Seventh Sunday of Easter

by Crossings

I am The One Who Will Be With You
John 17:6-19
Seventh Sunday of Easter
analysis by Carolyn Schneider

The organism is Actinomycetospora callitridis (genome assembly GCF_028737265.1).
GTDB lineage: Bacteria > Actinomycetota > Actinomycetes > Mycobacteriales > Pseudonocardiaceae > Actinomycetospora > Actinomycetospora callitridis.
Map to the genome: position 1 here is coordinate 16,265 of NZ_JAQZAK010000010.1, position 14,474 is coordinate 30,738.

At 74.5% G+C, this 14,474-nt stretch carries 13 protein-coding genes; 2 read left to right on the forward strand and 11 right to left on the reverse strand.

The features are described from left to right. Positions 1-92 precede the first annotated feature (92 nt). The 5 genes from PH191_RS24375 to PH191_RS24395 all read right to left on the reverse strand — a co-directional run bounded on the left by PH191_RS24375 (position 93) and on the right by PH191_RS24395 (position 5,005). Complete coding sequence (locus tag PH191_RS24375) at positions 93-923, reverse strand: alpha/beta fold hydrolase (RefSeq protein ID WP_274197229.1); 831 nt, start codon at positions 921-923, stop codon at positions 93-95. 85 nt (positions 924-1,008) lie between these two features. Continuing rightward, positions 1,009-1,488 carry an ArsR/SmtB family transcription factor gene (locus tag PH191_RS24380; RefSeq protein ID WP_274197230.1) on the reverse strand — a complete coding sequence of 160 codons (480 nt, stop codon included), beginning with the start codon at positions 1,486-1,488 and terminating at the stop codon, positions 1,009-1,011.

6″I have made your name known to those whom you gave me from the world. They were yours, and you gave them to me, and they have kept your word. 7Now they know that everything you have given me is from you; 8for the words that you gave to me I have given to them, and they have received them and know in truth that I came from you; and they have believed that you sent me. 9I am asking on their behalf; I am not asking on behalf of the world, but on behalf of those whom you gave me, because they are yours. 10All mine are yours, and yours are mine; and I have been glorified in them. 11And now I am no longer in the world, but they are in the world, and I am coming to you. Holy Father, protect them in your name that you have given me, so that they may be one, as we are one. 12While I was with them, I protected them in your name that you have given me. I guarded them, and not one of them was lost except the one destined to be lost, so that the scripture might be fulfilled. 13But now I am coming to you, and I speak these things in the world so that they may have my joy made complete in themselves. 14I have given them your word, and the world has hated them because they do not belong to the world, just as I do not belong to the world. 15I am not asking you to take them out of the world, but I ask you to protect them from the evil one. 16They do not belong to the world, just as I do not belong to the world. 17Sanctify them in the truth; your word is truth. 18As you have sent me into the world, so I have sent them into the world. 19And for their sakes I sanctify myself, so that they also may be sanctified in truth.”